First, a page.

Under commitment, the home central bank's optimisation problem can be represented by the same Lagrangian (10) as for discretion. But in contrast to the case of discretionary policy, under commitment the policymaker is assumed to be able to choose the entire paths of
inflation and the output gap to minimise its loss. The first order conditions to the policymaker's problem with respect to
and are as follows:
In the first phase, the nominal interest rate is zero. Given that the system converges back to its steady state as the effects of the shock dissipate, the nominal interest rate will eventually be increased from zero.13 The final period in the first phase is denoted by . After substituting for , the curve (4) and (5) give rise to a difference equation for of the form:
By solving this forward, and using the FOCs (17) and (16), we obtain the following equations for the path of the endogenous variables in the home economy and Lagrange multipliers up to, and including, period :
The equations show that during the phase up to, and including, period , the endogenous variables in the home economy depend on current and future values of the home natural rate, a terminal condition for the zero interest rate policy phase, (referred to by (Levin et al., 2010) as the "forward guidance vector"), and current and future values of the foreign output gap. As discussed by (Levin et al., 2010), the forward guidance vector pins down the rational expectations equilibrium for the economy in the first phase.
The second phase occurs at period and is distinguished from the first and third phases since in (16) , but . This phase effectively acts as a bridge between the other two phases: the first phase depends on the outcome in the second phase since this is when the value of forward guidance vector is determined. In turn, the forward guidance vector and depend on the values of the endogenous variables in period , which is the initial period of the final phase:us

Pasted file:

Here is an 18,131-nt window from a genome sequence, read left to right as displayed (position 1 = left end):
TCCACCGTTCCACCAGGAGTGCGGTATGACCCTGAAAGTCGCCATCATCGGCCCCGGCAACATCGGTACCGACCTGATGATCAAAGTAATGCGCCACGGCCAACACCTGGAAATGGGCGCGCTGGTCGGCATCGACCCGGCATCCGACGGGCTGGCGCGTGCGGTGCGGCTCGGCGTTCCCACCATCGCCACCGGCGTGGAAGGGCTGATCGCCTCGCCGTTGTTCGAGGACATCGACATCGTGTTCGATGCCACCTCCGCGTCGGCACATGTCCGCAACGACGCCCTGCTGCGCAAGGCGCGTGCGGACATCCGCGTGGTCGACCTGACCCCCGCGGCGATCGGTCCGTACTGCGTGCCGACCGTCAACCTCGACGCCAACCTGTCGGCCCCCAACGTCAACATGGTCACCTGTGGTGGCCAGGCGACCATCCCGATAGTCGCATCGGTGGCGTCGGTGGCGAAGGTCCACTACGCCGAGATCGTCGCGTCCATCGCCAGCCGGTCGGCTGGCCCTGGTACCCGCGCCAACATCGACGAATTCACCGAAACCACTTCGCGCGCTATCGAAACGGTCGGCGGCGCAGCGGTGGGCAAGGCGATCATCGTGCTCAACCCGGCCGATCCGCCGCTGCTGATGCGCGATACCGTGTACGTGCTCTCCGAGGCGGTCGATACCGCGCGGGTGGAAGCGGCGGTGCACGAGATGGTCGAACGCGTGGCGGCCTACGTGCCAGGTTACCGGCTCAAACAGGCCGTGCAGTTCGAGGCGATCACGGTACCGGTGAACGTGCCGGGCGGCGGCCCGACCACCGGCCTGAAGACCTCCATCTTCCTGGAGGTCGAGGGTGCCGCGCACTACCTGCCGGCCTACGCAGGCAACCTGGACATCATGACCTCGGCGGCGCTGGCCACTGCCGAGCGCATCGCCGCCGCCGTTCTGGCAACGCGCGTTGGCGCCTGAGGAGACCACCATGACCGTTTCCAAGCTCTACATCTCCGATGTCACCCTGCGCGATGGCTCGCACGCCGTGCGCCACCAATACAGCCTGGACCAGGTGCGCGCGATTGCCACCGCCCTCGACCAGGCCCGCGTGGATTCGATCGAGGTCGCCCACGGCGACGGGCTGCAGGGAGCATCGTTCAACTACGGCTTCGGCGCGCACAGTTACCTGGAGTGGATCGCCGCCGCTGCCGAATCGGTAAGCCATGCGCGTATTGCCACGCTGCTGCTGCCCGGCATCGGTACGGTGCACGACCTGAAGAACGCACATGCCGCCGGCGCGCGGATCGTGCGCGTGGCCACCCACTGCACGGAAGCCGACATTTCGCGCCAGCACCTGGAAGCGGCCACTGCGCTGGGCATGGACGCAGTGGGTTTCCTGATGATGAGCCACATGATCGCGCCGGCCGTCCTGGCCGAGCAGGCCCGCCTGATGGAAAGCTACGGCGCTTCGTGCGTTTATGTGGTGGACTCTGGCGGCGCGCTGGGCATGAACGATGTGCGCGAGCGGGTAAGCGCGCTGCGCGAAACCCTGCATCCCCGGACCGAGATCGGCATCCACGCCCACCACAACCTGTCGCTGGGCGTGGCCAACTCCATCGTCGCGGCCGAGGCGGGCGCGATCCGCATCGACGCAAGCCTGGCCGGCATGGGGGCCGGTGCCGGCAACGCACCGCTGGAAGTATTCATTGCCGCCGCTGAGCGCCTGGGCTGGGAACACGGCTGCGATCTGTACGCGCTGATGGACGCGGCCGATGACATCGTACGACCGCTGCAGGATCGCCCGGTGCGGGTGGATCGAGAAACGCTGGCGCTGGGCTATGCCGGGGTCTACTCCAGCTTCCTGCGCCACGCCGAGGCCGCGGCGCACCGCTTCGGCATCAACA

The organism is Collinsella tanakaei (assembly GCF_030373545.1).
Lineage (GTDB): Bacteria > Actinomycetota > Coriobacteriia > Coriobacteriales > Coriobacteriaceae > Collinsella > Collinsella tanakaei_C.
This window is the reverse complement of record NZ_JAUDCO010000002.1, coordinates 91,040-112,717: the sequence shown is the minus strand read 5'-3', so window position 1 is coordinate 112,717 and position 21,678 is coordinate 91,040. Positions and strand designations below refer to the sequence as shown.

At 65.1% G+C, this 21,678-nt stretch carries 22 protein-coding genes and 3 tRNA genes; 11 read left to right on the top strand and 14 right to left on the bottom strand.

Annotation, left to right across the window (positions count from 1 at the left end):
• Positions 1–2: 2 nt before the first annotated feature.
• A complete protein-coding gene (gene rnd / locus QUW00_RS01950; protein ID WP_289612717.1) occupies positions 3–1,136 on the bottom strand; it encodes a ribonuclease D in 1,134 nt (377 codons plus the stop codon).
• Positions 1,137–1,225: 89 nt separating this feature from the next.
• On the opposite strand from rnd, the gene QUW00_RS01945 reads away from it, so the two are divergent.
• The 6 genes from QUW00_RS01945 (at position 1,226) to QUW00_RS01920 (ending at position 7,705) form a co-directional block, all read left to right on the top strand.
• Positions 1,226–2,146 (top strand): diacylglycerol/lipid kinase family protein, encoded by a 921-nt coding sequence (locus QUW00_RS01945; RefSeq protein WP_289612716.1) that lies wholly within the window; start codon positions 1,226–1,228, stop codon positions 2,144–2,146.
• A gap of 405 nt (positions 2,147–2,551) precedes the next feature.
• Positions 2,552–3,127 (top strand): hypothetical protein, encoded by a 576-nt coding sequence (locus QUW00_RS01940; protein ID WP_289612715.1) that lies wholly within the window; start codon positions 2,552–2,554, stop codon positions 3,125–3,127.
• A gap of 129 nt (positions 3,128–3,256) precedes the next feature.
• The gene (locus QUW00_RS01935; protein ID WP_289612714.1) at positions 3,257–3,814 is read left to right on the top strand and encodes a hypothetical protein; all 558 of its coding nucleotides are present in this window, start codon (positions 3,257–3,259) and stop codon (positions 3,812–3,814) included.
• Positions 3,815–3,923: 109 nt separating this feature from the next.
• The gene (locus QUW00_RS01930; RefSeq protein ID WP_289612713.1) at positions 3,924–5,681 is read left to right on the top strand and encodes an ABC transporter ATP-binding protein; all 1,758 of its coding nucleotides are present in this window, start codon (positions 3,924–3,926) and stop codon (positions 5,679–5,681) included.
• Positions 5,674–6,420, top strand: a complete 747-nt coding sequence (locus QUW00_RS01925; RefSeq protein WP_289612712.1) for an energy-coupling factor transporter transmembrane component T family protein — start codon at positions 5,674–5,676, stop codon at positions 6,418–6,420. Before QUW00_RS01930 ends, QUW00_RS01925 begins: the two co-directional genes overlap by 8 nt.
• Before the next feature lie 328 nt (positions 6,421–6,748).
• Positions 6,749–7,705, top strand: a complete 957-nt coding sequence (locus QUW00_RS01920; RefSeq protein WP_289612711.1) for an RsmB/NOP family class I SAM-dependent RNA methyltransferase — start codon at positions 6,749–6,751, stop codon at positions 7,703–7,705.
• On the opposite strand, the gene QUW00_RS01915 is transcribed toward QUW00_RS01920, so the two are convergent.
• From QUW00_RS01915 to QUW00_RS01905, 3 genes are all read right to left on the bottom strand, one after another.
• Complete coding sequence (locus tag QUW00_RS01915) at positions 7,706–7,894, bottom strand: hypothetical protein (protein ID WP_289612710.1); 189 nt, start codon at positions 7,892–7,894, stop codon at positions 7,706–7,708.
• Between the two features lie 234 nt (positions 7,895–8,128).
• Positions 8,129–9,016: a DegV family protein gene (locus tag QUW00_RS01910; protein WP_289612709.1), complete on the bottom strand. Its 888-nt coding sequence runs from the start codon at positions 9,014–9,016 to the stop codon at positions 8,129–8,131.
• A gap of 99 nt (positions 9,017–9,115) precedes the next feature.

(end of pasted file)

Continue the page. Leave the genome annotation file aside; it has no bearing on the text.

To solve for the optimal path of the endogenous variables under discretion (commitment) it is necessary to determine the value of (). Following (Jung et al., 2005), we apply an algorithm that computes the path for for an initially high value for (), and then reduces () by one and re-computes the path for until and ( and ).
In this section, we present the simulation results for discretionary and commitment policies in the home and foreign economy in response to a large adverse shock to the natural real rate of interest.
We consider the impact of a large negative demand shock at period 0 that causes the natural rate to become negative in that period, following (Jung et al., 2005).14 We focus on the effects of a simultaneous negative demand shock in both the home and foreign economies (that is, a global shock). The shock is calibrated to match the "Great Recession" shock considered by (Levin et al., 2010) and involves an 8 percentage point in annual terms fall in the home and foreign natural real rates relative to steady state on impact. The effect of the shock gradually dissipates from period 1 onwards deterministically, slowly returning the natural rate to its steady state level with the persistence parameter equal to 0.85. As in (Jung et al., 2005), this assumption allows us to focus on the optimal path for nominal interest rates in response to the shock in a perfect foresight environment.15 In this setting, after the shock has occurred agents know that no further shocks will hit. They are therefore able to foresee perfectly the future paths of the natural rate and, consequently, all endogenous variables.